Although classified as a woody shrub, it typically suffers severe die-back every winter (in my garden) then bounces back to form a 3'x3' shrub with these beautiful, 6-7" diameter blossoms. This is one plant in my garden that I'm willing to provide with a bit of extra water. Every garden needs one or two exotic specimens, right? A gift from a gardening friend many years ago, I'm sorry that I can't recall the specific variety.

Update:  After doing some research, I believe that this is Paeonia suffruticosa 'Kinkaku' or 'Souvenir de Maxime Cornu'

May is also prime time for Iris germanica, bearded iris. There are two fantastic iris farms in the region where you can see scores of varieties in bloom and place your orders directly with the grower for post flowering delivery. Iris 4 U is in the Englewood area, and Long's Gardens is in central Boulder. Always a fun outing and it's nice to support our local farmers, too.  But don't delay, the gardens are only open for a few weeks during the peak blooming season.

White iris & white flowering Cerastium tomentosum make an elegant and xeric combination.
Love the hidden "zebra" stripes here!
Another of my springtime favorites is Centranthus ruber, red valerian or Jupiter's beard.  The rich intensity of color adds vibrancy to both sunny or shaded settings:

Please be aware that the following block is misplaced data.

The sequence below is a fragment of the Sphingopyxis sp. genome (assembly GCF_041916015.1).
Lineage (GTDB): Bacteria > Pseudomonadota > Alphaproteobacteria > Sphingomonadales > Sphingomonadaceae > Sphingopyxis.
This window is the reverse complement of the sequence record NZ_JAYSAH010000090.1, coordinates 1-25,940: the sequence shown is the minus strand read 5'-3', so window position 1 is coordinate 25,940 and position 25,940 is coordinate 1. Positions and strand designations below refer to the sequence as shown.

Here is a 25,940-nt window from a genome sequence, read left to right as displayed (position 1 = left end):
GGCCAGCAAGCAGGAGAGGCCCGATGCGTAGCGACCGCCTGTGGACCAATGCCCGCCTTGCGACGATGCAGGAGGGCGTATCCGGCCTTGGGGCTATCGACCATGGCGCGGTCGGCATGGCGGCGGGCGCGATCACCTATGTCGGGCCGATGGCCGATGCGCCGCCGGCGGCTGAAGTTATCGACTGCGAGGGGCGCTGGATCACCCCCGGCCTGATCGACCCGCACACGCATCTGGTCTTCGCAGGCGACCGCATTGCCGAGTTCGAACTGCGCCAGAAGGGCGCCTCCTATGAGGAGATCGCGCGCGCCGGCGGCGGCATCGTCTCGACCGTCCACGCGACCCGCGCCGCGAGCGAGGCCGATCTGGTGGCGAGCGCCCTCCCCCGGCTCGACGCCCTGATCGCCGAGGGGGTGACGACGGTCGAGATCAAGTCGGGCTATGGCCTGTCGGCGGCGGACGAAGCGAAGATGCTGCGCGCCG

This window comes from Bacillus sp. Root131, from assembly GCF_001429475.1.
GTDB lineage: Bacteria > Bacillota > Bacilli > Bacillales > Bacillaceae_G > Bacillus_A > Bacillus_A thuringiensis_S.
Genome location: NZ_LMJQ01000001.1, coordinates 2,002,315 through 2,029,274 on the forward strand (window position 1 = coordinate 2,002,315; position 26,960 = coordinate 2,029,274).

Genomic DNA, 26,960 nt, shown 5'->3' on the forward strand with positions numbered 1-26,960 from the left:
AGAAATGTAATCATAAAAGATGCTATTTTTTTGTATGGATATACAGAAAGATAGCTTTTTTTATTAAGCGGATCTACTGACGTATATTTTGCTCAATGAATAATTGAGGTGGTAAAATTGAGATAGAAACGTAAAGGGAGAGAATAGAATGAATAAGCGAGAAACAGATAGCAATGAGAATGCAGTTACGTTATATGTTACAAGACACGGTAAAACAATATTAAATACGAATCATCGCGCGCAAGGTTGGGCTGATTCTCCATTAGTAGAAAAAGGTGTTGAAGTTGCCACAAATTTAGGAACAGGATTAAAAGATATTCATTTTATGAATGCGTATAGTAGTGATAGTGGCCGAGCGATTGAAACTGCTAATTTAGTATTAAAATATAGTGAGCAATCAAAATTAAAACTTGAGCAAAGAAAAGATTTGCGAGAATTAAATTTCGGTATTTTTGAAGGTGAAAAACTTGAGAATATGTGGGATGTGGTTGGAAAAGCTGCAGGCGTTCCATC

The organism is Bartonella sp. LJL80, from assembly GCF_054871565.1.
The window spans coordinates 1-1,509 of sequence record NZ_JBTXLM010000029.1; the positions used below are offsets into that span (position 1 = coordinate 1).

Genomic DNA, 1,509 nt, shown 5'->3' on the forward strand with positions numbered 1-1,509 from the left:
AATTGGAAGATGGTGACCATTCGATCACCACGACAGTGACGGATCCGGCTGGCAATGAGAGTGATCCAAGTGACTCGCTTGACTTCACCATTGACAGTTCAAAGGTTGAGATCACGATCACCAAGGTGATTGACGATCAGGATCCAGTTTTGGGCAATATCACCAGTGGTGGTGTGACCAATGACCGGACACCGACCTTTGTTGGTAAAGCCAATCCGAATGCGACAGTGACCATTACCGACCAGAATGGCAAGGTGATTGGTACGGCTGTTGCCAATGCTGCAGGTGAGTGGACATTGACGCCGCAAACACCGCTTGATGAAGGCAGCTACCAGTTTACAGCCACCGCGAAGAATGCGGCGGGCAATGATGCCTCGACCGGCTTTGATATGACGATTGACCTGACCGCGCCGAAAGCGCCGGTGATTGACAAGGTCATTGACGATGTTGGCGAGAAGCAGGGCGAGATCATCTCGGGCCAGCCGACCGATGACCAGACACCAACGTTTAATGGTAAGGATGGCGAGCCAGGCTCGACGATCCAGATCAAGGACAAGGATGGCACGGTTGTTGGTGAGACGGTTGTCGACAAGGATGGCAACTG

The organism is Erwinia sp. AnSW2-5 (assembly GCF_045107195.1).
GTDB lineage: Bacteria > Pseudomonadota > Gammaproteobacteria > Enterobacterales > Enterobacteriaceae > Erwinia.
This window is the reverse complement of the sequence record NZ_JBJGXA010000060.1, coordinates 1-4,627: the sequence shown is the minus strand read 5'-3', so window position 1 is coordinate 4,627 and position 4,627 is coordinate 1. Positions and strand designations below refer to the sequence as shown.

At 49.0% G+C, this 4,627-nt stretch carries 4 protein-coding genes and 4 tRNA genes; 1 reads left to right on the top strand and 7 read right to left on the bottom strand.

A great, water-wise butterfly plant. Deadhead for repeat blooms all summer.

An underused perennial that is also quite drought tolerant is this sweet Verbascum hybrid. It stands about 20-24" tall and blooms for several weeks.
Brightly colored flower spikes above a basal rosette of coarsely textured leaves.

Our native spiderwort, Tradescantia occidentalis, adds a col hit of blue and is happy to reseed itself in the driest garden areas.
This linear, horizontal foliage is a favorite of mine.
Thanks for visiting The Art Garden today, I hope you'll head over to Carol's May Dreams Garden for links to additional garden sites from around the world.

Friday, May 11, 2012

Flower Language Friday 5.11.2012

Vinca minor . . . early friendship
A series of Art Garden posts:  a guide to communicating with flowers. 
Inspired by The Language of Flowers, by Margaret Pickston and The Language of Flowers by Vanessa Diffenbaugh

Friday, May 04, 2012

Flower Language Friday 5.04.2012

 Syringa vulgaris . . . first emotions of love
A series of Art Garden posts:  a guide to communicating with flowers. 
Inspired by The Language of Flowers, by Margaret Pickston and The Language of Flowers by Vanessa Diffenbaugh

Wednesday, May 02, 2012

Wordless Wednesday 5.02.2012

Caragana microphylla, littleleaf peashrub
This fine textured plant is tough to photograph, but today it's an inspiring waterfall of yellow.  Read more about it here.